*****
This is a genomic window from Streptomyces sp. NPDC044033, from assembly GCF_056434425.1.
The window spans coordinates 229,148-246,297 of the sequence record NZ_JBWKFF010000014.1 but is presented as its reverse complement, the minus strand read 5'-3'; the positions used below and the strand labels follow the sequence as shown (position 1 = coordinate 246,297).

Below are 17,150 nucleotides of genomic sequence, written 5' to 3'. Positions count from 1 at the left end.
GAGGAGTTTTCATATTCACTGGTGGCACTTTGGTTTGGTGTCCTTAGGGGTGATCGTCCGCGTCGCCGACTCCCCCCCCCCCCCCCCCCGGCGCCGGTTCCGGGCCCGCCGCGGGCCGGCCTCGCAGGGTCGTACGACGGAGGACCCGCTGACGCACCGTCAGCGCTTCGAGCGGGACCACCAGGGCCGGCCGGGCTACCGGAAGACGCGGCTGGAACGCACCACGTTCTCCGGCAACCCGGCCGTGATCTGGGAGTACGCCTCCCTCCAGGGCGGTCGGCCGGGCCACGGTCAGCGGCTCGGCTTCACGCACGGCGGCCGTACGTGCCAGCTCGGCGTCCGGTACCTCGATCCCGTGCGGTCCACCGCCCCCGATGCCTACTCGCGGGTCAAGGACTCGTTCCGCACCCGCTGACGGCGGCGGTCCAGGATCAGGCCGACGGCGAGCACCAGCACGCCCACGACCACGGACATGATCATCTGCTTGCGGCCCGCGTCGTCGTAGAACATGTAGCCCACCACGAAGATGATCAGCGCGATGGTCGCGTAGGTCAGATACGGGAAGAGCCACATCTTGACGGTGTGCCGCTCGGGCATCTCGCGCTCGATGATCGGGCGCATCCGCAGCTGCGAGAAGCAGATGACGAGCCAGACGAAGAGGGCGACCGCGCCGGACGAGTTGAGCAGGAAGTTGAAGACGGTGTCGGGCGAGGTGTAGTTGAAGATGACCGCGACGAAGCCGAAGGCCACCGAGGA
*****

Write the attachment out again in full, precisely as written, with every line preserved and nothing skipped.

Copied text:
This is a genomic window from Streptomyces sp. NPDC044033, from assembly GCF_056434425.1.
The window spans coordinates 229,148-246,297 of the sequence record NZ_JBWKFF010000014.1 but is presented as its reverse complement, the minus strand read 5'-3'; the positions used below and the strand labels follow the sequence as shown (position 1 = coordinate 246,297).

Below are 17,150 nucleotides of genomic sequence, written 5' to 3'. Positions count from 1 at the left end.
GAGGAGTTTTCATATTCACTGGTGGCACTTTGGTTTGGTGTCCTTAGGGGTGATCGTCCGCGTCGCCGACTCCCCCCCCCCCCCCCCCCGGCGCCGGTTCCGGGCCCGCCGCGGGCCGGCCTCGCAGGGTCGTACGACGGAGGACCCGCTGACGCACCGTCAGCGCTTCGAGCGGGACCACCAGGGCCGGCCGGGCTACCGGAAGACGCGGCTGGAACGCACCACGTTCTCCGGCAACCCGGCCGTGATCTGGGAGTACGCCTCCCTCCAGGGCGGTCGGCCGGGCCACGGTCAGCGGCTCGGCTTCACGCACGGCGGCCGTACGTGCCAGCTCGGCGTCCGGTACCTCGATCCCGTGCGGTCCACCGCCCCCGATGCCTACTCGCGGGTCAAGGACTCGTTCCGCACCCGCTGACGGCGGCGGTCCAGGATCAGGCCGACGGCGAGCACCAGCACGCCCACGACCACGGACATGATCATCTGCTTGCGGCCCGCGTCGTCGTAGAACATGTAGCCCACCACGAAGATGATCAGCGCGATGGTCGCGTAGGTCAGATACGGGAAGAGCCACATCTTGACGGTGTGCCGCTCGGGCATCTCGCGCTCGATGATCGGGCGCATCCGCAGCTGCGAGAAGCAGATGACGAGCCAGACGAAGAGGGCGACCGCGCCGGACGAGTTGAGCAGGAAGTTGAAGACGGTGTCGGGCGAGGTGTAGTTGAAGATGACCGCGACGAAGCCGAAGGCCACCGAGGA